Anat R. Admati is a finance professor at Stanford critiquing the financial system. That she is at Stanford is not insignificant. While not a big “player,” she is near the core of the establishment. As you can see in the video, Joseph Stiglitz, who was a key player in the establishment for decades, has been beating a similar drum for quite a long time. Robert Reich is another former insider who has been on the forefront of insider critics. In fact, they are all standing in a long line of “dissenters” who came from, or find themselves near, the establishment.
I put dissenters in quotes because there is a big proverbial fly in the ointment when it comes to how far their critiques actually go. While they all differ in their analysis and recommendations, all of them stop at condemning capitalism. In the end, all of them are essentially pro-capitalism liberals – though if you start digging you can find a few pro-capitalism conservatives as well. A pro-capitalism critique – no matter how scathing – will never have the force to compel change at the root. In fact, it doesn’t want radical change and even if every proposal was enacted, the system would remain in place.
When we talk about “The System,” fundamentally we are talking about capitalism. There are a few things we know about capitalism that ensure it can never work for humanity. It is built on exploitation, ceaseless accumulation, and the commodification of all things (for simplification’s sake, think of it as privatization).
Even though all of these establishment critics are sounding the alarm about finance capital (often referred to as “Wall street”), none of them will say capitalism is at the heart of the problem. Most of them fundamentally believe in capitalism and I don’t question their sincerity. I’ll leave it up to you to decide how the fact that they lead privileged lives intimately entwined with and reliant on “the system,” factors into the formation of their beliefs. Of course the reforms they are proposing are better than nothing, and it’s important to evaluate them on their own terms, but as long as capitalism is the underlying logic that determines how we organize societies, we are guaranteed to end up in crisis again and again.
Our chances to stop reforming (which mostly seem to amount to proposing reforms) and focus on replacing a fundamentally corrupt exploitative system are rapidly running out. One need only look at the rapidly expanding crisis of climate change to see it. And don’t think for a second that the crisis of climate change is not intimately tied to Wall street. Food and energy are two major sources of climate change – or more exactly, the industrialization and corporatization of food and energy are major contributors to climate change. They were commodified long ago and are now commodities, traded on stock exchanges. They also happen to be the products of some of the biggest corporations in the world. They are literally fueling climate change (and, not insignificantly, fighting attempts to slow it). In the face of something that large, a liberal, pro-capitalism reform seems ludicrous.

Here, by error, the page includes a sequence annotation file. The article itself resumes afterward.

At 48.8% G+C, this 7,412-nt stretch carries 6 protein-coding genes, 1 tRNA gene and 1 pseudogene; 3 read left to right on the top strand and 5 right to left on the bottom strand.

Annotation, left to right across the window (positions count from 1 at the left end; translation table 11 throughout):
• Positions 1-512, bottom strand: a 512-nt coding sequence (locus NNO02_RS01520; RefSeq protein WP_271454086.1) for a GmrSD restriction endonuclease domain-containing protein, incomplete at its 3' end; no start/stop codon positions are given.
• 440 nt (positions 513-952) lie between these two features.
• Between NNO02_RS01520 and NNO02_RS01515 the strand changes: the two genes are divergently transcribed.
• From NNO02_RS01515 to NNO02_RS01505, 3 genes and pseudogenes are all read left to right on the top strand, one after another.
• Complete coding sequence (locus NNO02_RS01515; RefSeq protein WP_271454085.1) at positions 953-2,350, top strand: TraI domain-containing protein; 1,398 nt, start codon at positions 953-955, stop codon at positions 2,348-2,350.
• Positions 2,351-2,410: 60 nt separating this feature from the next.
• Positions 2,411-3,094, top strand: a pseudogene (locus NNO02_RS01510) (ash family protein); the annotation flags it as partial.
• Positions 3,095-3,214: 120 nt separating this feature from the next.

Of course it’s more ludicrous than that, because the actual people in power – corporations and the politicians they’ve purchased – have no interest in reforming the system they built. It is serving them better than ever. They have stolen or “made” the most money in history and it is consolidated in the fewest hands ever. No king or sultan has ever even come close to the wealth and power these few people wield.
In the final analysis, critiques from or near the core of the establishment do offer us something. They are fissures in the facade the power elite have constructed. Voices from within the walls that rise above the din of lies and propaganda. While they will never offer solutions that address more than symptoms, we should acknowledge and evaluate them anyway. We should learn how to engage them and challenge their fundamental acquiescence to the rule of capitalism and the system its cruel logic created. The number of critics has increased rapidly since the last manufactured crisis. We should see their growing number as a trend indicating the relatively immediate dire situation we face: a great depression orders of magnitude worse than the last one.
In the long run, the only answer is to break up unaccountable transnational corporations and replace capitalism with a system of distribution that puts people before profit. If we’re not collectively working toward that goal, well…